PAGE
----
Upstart (UPST 7.30%) no doubt has an innovative credit rating model that integrates artificial intelligence (AI) to better assess how risky prospective borrowers are. And this disruptive potential delighted shareholders with a monster gain throughout most of 2021. Upstart's market cap exceeded $30 billion in October of that year. 

However, over the past year, it's become strikingly obvious just how dependent this business is on robust macroeconomic factors for its success. And this should make investors think critically about whether owning the stock, which is down 96% from its peak, is such a good idea. 

So, is it time for investors to sell Upstart? Or is the fintech stock worth the risks? 

Watching what the Fed does 

Upstart makes money by charging its 92 partner banks and credit unions and 778 auto dealership locations a fee anytime its artificial inteligence-based credit tool approves a borrower. By using more than 1,600 variables that can better analyze a borrower's ability to pay, Upstart claims its system can not only reduce defaults but also increase loan volume at the same time. Even more, the AI tool should get better over time as it processes more data. 

Unsurprisingly, when interest rates are low and the economy is on strong footing, there's a healthy demand for loans. If consumers believe that the near future is going to be better, then they will take on debt because they believe they will be able to generate enough income to pay back their borrowings. And this is a wonderful situation for Upstart. During 2021, Upstart's revenue was up 264%, and the number of loans it approved skyrocketed.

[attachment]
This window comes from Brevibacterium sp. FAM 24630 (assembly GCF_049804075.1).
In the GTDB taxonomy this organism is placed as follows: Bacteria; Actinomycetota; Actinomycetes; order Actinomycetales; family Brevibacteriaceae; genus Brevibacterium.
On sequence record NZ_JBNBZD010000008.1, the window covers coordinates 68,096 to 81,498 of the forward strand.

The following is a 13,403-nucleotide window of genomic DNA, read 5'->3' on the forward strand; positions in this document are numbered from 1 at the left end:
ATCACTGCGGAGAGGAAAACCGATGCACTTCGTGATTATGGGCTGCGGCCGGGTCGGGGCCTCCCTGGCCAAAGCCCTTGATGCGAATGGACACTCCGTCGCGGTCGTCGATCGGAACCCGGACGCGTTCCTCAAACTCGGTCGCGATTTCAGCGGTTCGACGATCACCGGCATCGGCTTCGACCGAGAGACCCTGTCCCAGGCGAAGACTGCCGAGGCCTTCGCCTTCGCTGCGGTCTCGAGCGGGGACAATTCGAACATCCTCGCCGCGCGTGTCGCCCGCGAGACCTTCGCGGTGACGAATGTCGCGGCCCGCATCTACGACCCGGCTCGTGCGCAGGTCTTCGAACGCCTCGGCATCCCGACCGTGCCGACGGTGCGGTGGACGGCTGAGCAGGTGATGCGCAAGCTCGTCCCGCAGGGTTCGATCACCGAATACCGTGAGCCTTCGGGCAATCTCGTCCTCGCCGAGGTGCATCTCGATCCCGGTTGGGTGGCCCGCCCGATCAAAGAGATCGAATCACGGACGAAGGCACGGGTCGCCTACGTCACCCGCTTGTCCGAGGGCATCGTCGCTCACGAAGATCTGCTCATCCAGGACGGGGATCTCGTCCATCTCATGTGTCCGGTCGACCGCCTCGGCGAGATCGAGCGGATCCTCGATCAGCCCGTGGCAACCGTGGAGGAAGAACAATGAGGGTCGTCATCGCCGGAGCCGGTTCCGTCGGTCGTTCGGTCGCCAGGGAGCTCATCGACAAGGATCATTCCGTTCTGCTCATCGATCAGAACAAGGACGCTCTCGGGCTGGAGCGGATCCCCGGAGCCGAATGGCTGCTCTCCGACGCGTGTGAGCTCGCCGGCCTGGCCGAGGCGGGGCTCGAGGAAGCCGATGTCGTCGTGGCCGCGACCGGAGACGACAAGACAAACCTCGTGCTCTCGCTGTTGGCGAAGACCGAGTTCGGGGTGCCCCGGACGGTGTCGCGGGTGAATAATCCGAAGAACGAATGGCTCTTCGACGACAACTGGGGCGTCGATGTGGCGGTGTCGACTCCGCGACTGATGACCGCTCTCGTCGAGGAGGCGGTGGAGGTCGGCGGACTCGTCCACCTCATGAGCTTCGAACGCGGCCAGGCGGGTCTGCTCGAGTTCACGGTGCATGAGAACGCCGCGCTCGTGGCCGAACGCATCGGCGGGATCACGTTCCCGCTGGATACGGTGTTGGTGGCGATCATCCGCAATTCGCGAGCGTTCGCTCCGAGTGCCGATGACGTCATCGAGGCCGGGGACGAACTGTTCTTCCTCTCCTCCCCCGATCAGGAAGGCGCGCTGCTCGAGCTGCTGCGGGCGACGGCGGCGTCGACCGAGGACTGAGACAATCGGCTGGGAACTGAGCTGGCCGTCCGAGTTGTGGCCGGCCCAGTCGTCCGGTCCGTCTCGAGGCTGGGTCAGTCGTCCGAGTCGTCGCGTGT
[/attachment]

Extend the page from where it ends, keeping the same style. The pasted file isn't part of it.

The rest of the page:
But when interest rates rise rapidly, as they did in 2022, it can hurt the business. In 2022, Upstart posted revenue of $842.4 million, down 1% year over year. That isn't too alarming on its own, but consider that revenue in the fourth quarter dropped 52%. The business registered a net loss of $108.7 million for the entirety of 2022, after generating positive net income of $135.4 million in 2021. Upstart approved 154,000 loans in Q4 2022. In the fourth quarter of 2021, that figure was 495,000. That's a huge drop that can at least partly be attributed to the macro environment. 

"Indeed, as we exit 2022 and enter a new year, consumer delinquencies remain elevated, and the funding markets remain limited in their appetite for risk," CFO Sanjay Datta said on the Q4 2022 earnings call. Things could get worse before they get better, as Upstart is expected to post a net loss of $145 million just in the current quarter. 

While investors first fell in love with Upstart's platform-like business, one that essentially connects its bank partners to consumers and generally doesn't keep loans on its own balance sheet, even this is changing. As of Dec. 31, the business held more than $1 billion worth of loans, compared with just $252 million a year ago. This exposes Upstart, instead of its lending partners, to more direct credit and default risk.  

What should investors do? 

It's understandable that investors were enamored with the AI-focused capabilities of Upstart to disrupt the business of lending. After all, Upstart's initial public offering happened at a time when speculative tech stocks were all the rage. But last year proved that this company needs a favorable economic backdrop to thrive. Luckily, the U.S. economy is more often in growth mode than it is contracting. And this could lead some investors to remain Upstart shareholders. 

However, the near-term situation is full of uncertainty, and it's unpredictable. Making matters worse is Upstart's lack of consistent positive profits. You also have to question management's decision to repurchase shares throughout 2022, a year that saw the business struggle. Consequently, I'm not yet convinced about Upstart as a stock to own in my portfolio. As for those investors who are lucky enough to be sitting on a 28% gain in 2023, now might be an opportune time to consider selling shares.